Solution: Try electronic or online invoicing. You’ll save time, money, and could even find your business gets paid faster than before. 

    #10. Being Unaware of  How Invoice Factoring Can Help Your Business

    Have you heard the term “invoice factoring”? While most (if not all) legitimate businesses offer invoices or receipts, far fewer take advantage of invoice factoring. This practice refers to borrowing against accounts receivables. It can give your business a quick cash injection when needed. However, many business owners could be unaware of how invoice factoring works.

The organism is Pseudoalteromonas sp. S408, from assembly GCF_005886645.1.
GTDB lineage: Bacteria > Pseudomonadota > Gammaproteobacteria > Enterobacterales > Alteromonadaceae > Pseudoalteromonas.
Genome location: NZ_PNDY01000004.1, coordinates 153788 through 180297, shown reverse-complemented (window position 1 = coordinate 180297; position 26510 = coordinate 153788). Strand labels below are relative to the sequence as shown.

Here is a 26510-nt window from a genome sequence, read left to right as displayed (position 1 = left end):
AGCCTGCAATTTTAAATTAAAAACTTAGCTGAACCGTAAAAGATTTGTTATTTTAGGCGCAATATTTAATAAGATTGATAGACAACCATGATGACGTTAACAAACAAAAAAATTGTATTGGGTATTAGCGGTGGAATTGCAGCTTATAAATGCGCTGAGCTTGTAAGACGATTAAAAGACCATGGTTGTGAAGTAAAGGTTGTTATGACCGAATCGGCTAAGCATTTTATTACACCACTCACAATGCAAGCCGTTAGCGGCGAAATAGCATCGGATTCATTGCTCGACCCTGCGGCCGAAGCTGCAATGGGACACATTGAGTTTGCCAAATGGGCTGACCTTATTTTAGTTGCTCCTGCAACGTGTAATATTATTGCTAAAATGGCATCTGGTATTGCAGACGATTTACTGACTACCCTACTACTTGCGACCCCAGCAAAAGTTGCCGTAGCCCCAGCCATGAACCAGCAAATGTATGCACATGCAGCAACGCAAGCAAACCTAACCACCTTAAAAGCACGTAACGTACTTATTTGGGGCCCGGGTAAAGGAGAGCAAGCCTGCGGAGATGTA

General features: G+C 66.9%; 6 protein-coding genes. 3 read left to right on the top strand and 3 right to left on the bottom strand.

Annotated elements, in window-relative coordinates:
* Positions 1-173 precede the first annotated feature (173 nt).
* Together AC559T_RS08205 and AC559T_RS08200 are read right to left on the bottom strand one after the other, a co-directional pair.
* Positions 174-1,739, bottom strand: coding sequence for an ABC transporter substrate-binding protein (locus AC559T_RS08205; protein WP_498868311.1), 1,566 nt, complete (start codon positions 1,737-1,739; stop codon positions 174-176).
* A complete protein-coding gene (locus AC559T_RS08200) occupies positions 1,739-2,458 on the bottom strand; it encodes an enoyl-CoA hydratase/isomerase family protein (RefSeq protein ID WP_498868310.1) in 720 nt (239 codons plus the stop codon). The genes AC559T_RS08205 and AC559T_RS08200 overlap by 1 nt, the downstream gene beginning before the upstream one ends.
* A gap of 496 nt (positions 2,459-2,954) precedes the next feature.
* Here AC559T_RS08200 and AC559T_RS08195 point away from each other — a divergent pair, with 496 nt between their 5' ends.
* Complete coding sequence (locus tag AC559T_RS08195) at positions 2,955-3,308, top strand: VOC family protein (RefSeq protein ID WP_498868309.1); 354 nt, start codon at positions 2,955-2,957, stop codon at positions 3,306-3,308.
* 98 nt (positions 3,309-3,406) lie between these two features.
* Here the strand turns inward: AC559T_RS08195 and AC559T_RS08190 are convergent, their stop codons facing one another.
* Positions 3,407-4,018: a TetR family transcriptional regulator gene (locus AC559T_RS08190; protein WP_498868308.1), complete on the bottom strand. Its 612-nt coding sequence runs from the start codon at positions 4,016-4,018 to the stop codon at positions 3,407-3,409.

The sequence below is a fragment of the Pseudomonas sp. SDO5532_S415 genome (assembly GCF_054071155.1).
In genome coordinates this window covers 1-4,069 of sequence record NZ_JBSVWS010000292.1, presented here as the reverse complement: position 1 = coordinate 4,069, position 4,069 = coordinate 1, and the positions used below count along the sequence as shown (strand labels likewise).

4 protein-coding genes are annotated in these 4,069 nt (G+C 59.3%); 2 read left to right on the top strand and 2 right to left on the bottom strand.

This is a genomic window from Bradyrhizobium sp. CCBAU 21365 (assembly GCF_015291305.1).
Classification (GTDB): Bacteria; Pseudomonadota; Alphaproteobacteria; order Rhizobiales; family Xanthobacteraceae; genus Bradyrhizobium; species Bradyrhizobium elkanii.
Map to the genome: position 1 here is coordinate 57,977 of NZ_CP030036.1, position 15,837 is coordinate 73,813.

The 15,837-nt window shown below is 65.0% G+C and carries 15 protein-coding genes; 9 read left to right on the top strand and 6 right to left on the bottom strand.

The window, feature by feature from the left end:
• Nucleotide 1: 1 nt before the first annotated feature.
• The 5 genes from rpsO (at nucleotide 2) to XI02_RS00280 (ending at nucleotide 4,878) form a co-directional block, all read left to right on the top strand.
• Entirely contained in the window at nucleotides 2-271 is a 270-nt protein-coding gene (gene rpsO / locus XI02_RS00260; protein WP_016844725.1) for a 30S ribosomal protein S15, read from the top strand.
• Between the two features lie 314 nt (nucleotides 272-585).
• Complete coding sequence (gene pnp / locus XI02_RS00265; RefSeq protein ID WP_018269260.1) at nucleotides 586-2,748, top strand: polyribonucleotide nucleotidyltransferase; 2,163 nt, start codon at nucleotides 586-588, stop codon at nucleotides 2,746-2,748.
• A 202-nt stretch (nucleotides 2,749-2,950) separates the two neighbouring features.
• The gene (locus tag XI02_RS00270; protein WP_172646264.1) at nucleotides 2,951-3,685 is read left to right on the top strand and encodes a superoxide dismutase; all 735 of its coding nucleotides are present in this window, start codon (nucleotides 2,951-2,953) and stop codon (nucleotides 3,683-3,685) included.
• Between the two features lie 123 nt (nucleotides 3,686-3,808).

Solution: Contact us today to discuss the opportunities, requirements, fees, and charges of invoice factoring and learn how it could help your business right now.

    Invoicing Mistakes: Create a Routine & Stick to it

    Invoicing probably isn’t the most exciting thing you’ll do for your business. Yet having a reliable business invoicing routine is an essential ingredient in your financial success. So take a second look at what you’re doing when it comes to billing clients, and try a few of these solutions.

    What invoicing mistakes did your business make early on, and how did you fix them? Share your solutions and resources on our contact page!

    We will help you grow your small business.